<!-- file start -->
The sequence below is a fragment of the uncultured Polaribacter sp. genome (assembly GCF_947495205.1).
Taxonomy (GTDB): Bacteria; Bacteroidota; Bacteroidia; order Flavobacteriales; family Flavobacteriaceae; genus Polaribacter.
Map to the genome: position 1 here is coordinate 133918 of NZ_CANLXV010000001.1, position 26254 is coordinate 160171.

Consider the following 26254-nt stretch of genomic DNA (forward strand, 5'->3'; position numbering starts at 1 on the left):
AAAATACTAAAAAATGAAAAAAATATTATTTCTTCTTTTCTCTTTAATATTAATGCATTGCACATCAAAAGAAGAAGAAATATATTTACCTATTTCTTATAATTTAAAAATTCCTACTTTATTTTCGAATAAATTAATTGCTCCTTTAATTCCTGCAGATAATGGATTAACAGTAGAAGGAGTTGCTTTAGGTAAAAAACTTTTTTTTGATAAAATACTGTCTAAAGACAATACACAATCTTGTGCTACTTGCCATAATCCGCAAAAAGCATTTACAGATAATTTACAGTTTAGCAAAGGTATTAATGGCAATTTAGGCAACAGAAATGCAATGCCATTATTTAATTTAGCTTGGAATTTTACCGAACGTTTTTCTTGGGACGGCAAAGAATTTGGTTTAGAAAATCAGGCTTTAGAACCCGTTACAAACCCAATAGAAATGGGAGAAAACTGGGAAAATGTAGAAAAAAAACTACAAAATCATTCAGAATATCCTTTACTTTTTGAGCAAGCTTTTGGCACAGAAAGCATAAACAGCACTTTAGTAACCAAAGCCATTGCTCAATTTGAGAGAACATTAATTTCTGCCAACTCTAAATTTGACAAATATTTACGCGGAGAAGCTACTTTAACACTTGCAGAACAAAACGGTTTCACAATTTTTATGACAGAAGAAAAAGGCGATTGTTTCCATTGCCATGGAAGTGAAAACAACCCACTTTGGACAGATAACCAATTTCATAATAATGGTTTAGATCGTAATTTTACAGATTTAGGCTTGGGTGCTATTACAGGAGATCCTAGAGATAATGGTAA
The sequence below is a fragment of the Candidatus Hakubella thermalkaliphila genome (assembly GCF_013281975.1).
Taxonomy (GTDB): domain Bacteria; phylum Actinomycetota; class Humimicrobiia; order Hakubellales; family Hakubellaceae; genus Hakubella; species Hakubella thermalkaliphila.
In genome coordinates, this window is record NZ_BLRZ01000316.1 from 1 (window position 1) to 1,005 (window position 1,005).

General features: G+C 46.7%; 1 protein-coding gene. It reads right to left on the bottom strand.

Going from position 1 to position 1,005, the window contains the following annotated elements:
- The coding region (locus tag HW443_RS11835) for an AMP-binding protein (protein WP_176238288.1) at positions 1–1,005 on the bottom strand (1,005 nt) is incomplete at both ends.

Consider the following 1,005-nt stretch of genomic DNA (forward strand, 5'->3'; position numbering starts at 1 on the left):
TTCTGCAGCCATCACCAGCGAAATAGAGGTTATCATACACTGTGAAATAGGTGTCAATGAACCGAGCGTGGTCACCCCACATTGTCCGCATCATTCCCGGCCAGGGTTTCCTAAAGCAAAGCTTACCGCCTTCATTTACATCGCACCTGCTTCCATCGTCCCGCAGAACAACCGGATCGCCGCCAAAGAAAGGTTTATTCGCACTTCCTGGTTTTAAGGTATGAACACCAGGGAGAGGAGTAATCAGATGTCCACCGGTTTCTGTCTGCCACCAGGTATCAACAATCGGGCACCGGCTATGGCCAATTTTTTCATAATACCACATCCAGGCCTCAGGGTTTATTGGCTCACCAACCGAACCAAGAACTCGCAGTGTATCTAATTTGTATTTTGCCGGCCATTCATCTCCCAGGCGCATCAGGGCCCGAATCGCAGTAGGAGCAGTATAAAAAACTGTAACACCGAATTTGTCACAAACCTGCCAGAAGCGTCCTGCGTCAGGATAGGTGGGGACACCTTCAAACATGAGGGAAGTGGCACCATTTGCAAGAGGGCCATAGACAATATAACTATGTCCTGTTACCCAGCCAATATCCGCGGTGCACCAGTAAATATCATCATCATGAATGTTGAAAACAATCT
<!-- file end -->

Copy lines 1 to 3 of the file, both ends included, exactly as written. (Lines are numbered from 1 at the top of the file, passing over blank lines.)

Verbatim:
The sequence below is a fragment of the uncultured Polaribacter sp. genome (assembly GCF_947495205.1).
Taxonomy (GTDB): Bacteria; Bacteroidota; Bacteroidia; order Flavobacteriales; family Flavobacteriaceae; genus Polaribacter.
Map to the genome: position 1 here is coordinate 133918 of NZ_CANLXV010000001.1, position 26254 is coordinate 160171.